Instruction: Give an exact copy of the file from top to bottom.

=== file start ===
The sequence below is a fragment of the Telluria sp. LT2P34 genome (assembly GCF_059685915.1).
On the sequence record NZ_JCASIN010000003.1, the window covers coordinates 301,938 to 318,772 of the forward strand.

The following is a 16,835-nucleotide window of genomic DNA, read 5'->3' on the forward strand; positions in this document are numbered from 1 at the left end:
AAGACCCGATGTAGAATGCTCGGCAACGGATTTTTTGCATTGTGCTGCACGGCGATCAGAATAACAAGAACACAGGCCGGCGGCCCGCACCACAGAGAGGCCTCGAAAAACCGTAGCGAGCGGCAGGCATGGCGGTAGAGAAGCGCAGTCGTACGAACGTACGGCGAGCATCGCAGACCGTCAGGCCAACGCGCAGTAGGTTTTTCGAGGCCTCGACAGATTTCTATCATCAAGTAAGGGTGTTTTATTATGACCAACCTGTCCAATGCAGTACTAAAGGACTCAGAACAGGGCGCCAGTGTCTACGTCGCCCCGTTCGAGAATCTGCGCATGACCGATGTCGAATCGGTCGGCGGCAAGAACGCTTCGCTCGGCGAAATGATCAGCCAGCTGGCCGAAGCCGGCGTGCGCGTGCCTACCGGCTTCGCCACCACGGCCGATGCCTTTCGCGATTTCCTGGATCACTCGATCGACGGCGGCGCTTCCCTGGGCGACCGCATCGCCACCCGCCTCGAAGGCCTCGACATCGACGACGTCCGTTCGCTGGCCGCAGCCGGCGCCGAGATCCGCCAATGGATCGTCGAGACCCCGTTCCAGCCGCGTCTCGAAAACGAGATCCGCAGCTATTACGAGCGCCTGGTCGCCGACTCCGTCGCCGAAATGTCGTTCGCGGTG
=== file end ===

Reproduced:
The sequence below is a fragment of the Telluria sp. LT2P34 genome (assembly GCF_059685915.1).
On the sequence record NZ_JCASIN010000003.1, the window covers coordinates 301,938 to 318,772 of the forward strand.

The following is a 16,835-nucleotide window of genomic DNA, read 5'->3' on the forward strand; positions in this document are numbered from 1 at the left end:
AAGACCCGATGTAGAATGCTCGGCAACGGATTTTTTGCATTGTGCTGCACGGCGATCAGAATAACAAGAACACAGGCCGGCGGCCCGCACCACAGAGAGGCCTCGAAAAACCGTAGCGAGCGGCAGGCATGGCGGTAGAGAAGCGCAGTCGTACGAACGTACGGCGAGCATCGCAGACCGTCAGGCCAACGCGCAGTAGGTTTTTCGAGGCCTCGACAGATTTCTATCATCAAGTAAGGGTGTTTTATTATGACCAACCTGTCCAATGCAGTACTAAAGGACTCAGAACAGGGCGCCAGTGTCTACGTCGCCCCGTTCGAGAATCTGCGCATGACCGATGTCGAATCGGTCGGCGGCAAGAACGCTTCGCTCGGCGAAATGATCAGCCAGCTGGCCGAAGCCGGCGTGCGCGTGCCTACCGGCTTCGCCACCACGGCCGATGCCTTTCGCGATTTCCTGGATCACTCGATCGACGGCGGCGCTTCCCTGGGCGACCGCATCGCCACCCGCCTCGAAGGCCTCGACATCGACGACGTCCGTTCGCTGGCCGCAGCCGGCGCCGAGATCCGCCAATGGATCGTCGAGACCCCGTTCCAGCCGCGTCTCGAAAACGAGATCCGCAGCTATTACGAGCGCCTGGTCGCCGACTCCGTCGCCGAAATGTCGTTCGCGGTG